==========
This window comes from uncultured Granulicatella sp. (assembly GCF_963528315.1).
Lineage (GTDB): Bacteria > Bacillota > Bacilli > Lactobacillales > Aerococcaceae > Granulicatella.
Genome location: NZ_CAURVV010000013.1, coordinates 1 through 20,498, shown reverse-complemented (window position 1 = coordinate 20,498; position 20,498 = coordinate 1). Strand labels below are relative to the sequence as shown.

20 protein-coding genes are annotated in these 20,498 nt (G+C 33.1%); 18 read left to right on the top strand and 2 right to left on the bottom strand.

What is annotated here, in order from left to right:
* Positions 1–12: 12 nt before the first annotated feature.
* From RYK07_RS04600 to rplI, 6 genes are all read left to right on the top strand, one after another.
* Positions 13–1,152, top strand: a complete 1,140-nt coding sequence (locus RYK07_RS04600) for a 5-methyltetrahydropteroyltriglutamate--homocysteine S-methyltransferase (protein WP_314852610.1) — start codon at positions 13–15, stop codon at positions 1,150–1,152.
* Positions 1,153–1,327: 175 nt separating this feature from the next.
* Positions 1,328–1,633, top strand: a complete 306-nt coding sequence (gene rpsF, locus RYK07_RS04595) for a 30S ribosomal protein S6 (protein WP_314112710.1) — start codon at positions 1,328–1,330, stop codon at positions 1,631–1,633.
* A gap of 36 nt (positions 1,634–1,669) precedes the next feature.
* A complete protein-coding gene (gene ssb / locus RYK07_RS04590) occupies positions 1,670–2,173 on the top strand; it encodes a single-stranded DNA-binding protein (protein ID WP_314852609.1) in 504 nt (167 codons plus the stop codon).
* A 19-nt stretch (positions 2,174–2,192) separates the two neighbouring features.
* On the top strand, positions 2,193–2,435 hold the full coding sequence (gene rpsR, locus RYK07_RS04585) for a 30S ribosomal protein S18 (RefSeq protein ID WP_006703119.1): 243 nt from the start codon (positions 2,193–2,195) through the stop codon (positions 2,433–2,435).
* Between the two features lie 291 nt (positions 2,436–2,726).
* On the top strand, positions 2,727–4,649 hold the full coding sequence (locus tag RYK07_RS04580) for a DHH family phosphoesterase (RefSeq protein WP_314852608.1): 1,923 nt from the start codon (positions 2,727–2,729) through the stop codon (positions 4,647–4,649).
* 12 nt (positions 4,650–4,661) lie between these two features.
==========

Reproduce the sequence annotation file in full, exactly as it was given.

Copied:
This window comes from uncultured Granulicatella sp. (assembly GCF_963528315.1).
Lineage (GTDB): Bacteria > Bacillota > Bacilli > Lactobacillales > Aerococcaceae > Granulicatella.
Genome location: NZ_CAURVV010000013.1, coordinates 1 through 20,498, shown reverse-complemented (window position 1 = coordinate 20,498; position 20,498 = coordinate 1). Strand labels below are relative to the sequence as shown.

20 protein-coding genes are annotated in these 20,498 nt (G+C 33.1%); 18 read left to right on the top strand and 2 right to left on the bottom strand.

What is annotated here, in order from left to right:
* Positions 1–12: 12 nt before the first annotated feature.
* From RYK07_RS04600 to rplI, 6 genes are all read left to right on the top strand, one after another.
* Positions 13–1,152, top strand: a complete 1,140-nt coding sequence (locus RYK07_RS04600) for a 5-methyltetrahydropteroyltriglutamate--homocysteine S-methyltransferase (protein WP_314852610.1) — start codon at positions 13–15, stop codon at positions 1,150–1,152.
* Positions 1,153–1,327: 175 nt separating this feature from the next.
* Positions 1,328–1,633, top strand: a complete 306-nt coding sequence (gene rpsF, locus RYK07_RS04595) for a 30S ribosomal protein S6 (protein WP_314112710.1) — start codon at positions 1,328–1,330, stop codon at positions 1,631–1,633.
* A gap of 36 nt (positions 1,634–1,669) precedes the next feature.
* A complete protein-coding gene (gene ssb / locus RYK07_RS04590) occupies positions 1,670–2,173 on the top strand; it encodes a single-stranded DNA-binding protein (protein ID WP_314852609.1) in 504 nt (167 codons plus the stop codon).
* A 19-nt stretch (positions 2,174–2,192) separates the two neighbouring features.
* On the top strand, positions 2,193–2,435 hold the full coding sequence (gene rpsR, locus RYK07_RS04585) for a 30S ribosomal protein S18 (RefSeq protein ID WP_006703119.1): 243 nt from the start codon (positions 2,193–2,195) through the stop codon (positions 2,433–2,435).
* Between the two features lie 291 nt (positions 2,436–2,726).
* On the top strand, positions 2,727–4,649 hold the full coding sequence (locus tag RYK07_RS04580) for a DHH family phosphoesterase (RefSeq protein WP_314852608.1): 1,923 nt from the start codon (positions 2,727–2,729) through the stop codon (positions 4,647–4,649).
* 12 nt (positions 4,650–4,661) lie between these two features.